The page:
Why Questions Are A Sales Person’s Best Tool-It’s Not Because Of The Answers


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Art Petty wrote a great post, 4 Reasons Why Questions Are A Leader’s Best Friend. It inspired this post–it’s been something I’ve spoken about often, but never written about.

Much has been written about questioning and it’s importance, particularly in the discovery phase of the sales process. It’s through effective questioning that we determine what the customer is trying to achieve, why, what they are looking for, how they will evaluate alternatives, and how they will make a decision. Sales people are eager to get the answers to their questions because it tells them what they need to do to win the business.

But questions can have a far more important purpose. Questions are helpful to our customers.

As Art points out in his article, questions teach. They help the customer look at things differently. Questions help customers “question themselves,” to identify and assess issues, to reflect on what they are trying to achieve. Often, the best possible response I can get from a question is, “No one has ever asked me that before.” Or, “I’ve never considered this before.” Questions which drive the customer to reflect, to rethink, to consider something different have tremendous power. The simple power of “What if…….” can change everything. They open new possibilities, they engage the customer in considering change and in soliciting our points of view. Questions that teach are more powerful than the “teaching pitch.” Instead of telling the customer something, we engage the customer in collaborative discovery.

Engaging the customer in this mode of questioning drives innovation–on both our parts. The customer has a much richer perspective–perhaps different than where they started. We do, as well. Often, I’ve find the customer needs and I can provide a much richer solution than either of us previously thought of.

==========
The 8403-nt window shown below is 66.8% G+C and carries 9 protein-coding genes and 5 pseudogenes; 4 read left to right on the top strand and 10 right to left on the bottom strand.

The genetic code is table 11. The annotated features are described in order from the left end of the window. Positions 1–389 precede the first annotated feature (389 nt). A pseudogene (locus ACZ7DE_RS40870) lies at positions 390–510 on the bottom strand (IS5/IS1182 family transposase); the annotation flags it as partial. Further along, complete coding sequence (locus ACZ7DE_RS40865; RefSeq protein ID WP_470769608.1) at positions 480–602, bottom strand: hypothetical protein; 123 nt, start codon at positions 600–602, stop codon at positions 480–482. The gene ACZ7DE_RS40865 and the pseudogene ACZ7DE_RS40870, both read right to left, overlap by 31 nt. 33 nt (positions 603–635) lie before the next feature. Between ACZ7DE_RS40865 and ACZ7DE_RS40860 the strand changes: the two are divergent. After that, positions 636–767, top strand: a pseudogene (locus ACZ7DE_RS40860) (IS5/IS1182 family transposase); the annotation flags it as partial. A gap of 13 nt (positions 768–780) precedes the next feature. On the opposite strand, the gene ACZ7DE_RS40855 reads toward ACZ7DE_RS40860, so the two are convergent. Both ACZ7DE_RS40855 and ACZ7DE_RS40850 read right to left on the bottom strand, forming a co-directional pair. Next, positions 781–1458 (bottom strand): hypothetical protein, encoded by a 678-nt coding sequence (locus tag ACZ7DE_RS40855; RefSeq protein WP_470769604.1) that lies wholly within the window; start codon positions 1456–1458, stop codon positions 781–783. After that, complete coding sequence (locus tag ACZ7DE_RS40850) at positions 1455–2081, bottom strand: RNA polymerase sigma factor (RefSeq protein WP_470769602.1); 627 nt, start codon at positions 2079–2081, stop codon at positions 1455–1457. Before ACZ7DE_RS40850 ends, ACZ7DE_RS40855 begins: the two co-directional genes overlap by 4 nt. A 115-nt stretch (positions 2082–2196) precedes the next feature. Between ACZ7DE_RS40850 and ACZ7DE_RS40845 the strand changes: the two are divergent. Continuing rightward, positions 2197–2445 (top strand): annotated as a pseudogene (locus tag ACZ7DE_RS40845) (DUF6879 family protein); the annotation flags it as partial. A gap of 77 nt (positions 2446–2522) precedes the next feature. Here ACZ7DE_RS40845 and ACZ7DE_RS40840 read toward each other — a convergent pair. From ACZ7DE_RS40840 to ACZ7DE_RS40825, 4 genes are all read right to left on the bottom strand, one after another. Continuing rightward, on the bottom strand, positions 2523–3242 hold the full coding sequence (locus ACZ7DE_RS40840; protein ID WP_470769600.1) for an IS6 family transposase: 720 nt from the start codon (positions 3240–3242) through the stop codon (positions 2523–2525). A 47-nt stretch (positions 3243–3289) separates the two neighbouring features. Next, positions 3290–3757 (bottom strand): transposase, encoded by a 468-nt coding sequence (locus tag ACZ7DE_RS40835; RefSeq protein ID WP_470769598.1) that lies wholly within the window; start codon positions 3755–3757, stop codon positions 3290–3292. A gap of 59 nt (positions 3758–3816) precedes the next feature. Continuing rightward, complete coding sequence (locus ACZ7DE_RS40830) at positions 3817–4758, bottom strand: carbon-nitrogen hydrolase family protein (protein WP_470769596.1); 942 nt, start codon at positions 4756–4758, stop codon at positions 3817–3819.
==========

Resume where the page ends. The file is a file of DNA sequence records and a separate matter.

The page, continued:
Questions can go beyond teaching. Questions are important in helping the customer crystallize their own thinking. While customers may think they know their needs, priorities, and requirements, until they have to express them and define them, they may be somewhat abstract or ill-defined. Being forced to “answer” the question, forces the customer to clarify their own thinking and what they are trying to achieve. The answers create a “concreteness” against which they can make decisions.

Questions can help the customer identify gaps in their own understanding, different points of view within their team, things they may be forgetting. Questions help the customer come up with better answers for themselves, not just for the sales person.

It’s important, as we develop the questions we are going to ask the customer to go beyond the answers we need–but to help the customer get the answers they need!

Are you leveraging your questioning to create value for your customers or are you just looking for answers?

Republished with author's permission from original post.

Dave Brock
Dave has spent his career developing high performance organizations. He worked in sales, marketing, and executive management capacities with IBM, Tektronix and Keithley Instruments. His consulting clients include companies in the semiconductor, aerospace, electronics, consumer products, computer, telecommunications, retailing, internet, software, professional and financial services industries.


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